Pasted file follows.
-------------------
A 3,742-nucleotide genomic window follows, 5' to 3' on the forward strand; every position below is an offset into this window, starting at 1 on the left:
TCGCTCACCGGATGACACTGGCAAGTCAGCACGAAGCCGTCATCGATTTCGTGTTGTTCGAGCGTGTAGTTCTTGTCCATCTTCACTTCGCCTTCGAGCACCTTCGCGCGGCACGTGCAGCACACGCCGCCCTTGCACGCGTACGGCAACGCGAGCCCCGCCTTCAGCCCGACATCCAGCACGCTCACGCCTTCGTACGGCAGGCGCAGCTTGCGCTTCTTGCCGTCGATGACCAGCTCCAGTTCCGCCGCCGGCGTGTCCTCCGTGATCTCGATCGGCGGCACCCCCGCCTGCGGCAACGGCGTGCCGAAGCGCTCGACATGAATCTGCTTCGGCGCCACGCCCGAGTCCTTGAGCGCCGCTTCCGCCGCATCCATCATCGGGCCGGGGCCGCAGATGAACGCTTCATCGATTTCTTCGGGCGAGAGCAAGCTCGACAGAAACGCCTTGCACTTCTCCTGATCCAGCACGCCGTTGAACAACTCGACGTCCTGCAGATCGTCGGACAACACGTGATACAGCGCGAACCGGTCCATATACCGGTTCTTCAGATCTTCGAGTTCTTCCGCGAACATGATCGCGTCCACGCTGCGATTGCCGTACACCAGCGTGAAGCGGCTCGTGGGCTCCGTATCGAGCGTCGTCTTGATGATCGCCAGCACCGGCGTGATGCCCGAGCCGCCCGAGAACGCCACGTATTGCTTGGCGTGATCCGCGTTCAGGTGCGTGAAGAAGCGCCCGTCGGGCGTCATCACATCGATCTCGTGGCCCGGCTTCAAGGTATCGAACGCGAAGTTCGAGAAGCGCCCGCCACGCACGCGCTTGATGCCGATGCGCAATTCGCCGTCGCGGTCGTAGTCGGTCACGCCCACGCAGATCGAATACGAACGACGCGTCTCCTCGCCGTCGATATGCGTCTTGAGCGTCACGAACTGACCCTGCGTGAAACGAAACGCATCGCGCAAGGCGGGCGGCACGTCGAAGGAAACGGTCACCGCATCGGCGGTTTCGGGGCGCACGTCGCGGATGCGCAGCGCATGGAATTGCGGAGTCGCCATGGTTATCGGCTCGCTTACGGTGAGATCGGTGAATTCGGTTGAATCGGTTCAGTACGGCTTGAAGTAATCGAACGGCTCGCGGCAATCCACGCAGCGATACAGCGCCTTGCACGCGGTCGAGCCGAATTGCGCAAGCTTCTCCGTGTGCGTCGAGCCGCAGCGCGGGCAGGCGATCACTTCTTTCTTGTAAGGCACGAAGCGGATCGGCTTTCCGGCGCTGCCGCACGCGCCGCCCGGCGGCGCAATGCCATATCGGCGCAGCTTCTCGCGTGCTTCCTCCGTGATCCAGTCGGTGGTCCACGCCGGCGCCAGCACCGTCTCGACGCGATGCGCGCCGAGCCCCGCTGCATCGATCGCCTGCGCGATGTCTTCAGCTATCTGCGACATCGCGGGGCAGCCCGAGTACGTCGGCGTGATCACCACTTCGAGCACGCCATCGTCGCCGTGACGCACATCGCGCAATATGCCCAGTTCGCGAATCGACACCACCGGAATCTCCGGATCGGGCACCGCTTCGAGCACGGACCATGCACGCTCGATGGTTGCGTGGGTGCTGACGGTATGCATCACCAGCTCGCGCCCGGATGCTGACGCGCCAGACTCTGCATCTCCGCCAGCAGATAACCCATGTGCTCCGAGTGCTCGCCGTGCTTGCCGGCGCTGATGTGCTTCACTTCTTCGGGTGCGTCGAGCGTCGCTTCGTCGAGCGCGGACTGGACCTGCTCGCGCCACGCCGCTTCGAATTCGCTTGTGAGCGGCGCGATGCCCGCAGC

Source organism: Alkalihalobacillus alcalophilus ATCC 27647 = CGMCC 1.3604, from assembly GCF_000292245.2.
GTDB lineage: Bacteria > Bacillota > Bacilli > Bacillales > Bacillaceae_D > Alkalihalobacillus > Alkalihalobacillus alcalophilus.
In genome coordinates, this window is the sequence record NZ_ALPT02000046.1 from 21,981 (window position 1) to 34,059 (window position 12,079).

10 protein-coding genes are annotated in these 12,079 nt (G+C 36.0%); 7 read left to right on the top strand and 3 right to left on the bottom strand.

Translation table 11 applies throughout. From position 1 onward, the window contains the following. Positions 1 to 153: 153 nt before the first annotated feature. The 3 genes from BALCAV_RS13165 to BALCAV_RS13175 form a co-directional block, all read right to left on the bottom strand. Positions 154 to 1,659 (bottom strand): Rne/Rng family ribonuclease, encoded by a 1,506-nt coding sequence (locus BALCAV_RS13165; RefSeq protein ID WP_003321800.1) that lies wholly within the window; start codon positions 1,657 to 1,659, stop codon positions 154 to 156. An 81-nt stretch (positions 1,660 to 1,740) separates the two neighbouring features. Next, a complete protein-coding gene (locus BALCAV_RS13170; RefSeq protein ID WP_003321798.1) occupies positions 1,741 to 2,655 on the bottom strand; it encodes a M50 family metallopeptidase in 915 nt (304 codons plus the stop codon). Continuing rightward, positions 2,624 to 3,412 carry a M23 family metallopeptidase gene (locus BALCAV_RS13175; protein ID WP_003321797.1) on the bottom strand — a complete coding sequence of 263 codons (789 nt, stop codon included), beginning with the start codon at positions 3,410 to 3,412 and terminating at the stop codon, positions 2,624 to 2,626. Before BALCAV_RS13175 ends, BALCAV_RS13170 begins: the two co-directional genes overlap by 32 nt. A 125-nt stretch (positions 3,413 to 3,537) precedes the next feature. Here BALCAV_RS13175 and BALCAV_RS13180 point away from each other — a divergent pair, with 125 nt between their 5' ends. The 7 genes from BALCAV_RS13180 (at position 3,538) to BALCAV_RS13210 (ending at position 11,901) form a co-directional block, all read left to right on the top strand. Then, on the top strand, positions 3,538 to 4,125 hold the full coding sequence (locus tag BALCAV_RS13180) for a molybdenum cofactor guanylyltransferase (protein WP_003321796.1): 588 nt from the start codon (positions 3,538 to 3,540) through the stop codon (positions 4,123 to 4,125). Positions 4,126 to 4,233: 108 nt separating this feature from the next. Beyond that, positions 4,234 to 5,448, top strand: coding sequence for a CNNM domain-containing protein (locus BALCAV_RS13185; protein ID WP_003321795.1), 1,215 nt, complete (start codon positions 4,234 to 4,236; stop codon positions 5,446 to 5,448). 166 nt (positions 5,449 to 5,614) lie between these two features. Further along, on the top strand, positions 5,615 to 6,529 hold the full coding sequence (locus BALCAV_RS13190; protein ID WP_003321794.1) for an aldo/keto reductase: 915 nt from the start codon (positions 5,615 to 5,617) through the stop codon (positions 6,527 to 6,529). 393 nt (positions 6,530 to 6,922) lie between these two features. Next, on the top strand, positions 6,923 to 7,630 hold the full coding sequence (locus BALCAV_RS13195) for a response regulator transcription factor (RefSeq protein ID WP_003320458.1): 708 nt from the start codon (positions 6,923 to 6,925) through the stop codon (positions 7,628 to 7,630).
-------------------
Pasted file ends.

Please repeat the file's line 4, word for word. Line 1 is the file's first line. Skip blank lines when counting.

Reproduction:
GTDB lineage: Bacteria > Bacillota > Bacilli > Bacillales > Bacillaceae_D > Alkalihalobacillus > Alkalihalobacillus alcalophilus.